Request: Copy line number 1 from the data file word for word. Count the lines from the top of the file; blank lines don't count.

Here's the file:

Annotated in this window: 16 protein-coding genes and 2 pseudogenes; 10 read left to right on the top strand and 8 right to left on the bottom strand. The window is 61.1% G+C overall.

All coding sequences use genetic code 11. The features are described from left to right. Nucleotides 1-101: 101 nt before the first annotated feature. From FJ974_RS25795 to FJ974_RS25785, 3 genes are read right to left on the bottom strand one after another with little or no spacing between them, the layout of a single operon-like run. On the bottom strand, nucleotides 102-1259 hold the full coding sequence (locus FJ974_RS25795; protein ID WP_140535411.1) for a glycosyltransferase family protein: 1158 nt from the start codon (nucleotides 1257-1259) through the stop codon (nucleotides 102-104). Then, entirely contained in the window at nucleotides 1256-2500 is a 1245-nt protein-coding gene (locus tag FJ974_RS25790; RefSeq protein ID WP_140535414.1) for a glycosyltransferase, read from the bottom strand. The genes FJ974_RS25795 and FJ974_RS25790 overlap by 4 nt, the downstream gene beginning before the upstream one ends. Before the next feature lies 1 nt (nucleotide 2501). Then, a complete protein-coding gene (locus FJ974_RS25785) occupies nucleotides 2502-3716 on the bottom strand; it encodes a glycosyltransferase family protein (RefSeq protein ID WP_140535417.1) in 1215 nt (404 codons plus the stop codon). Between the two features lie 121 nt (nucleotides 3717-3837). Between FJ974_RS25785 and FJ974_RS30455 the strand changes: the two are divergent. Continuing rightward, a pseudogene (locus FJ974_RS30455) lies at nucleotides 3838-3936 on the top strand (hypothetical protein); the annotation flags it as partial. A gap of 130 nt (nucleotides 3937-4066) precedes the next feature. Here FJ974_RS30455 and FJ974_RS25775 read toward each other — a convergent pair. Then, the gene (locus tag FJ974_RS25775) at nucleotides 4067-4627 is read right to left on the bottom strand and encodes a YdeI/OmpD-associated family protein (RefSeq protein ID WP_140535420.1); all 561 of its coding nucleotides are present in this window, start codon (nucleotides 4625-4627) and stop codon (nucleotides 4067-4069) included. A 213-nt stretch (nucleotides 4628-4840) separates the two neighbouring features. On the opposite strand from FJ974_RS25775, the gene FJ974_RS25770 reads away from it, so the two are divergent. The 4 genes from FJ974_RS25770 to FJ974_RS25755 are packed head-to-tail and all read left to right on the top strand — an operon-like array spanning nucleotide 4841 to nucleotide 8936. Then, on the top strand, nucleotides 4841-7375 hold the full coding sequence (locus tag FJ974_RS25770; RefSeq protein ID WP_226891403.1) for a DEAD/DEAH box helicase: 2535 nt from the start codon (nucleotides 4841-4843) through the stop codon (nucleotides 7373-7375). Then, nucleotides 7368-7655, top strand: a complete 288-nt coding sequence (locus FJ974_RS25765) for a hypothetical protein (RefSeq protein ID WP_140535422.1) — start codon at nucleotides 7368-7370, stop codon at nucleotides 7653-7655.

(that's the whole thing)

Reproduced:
Annotated in this window: 16 protein-coding genes and 2 pseudogenes; 10 read left to right on the top strand and 8 right to left on the bottom strand. The window is 61.1% G+C overall.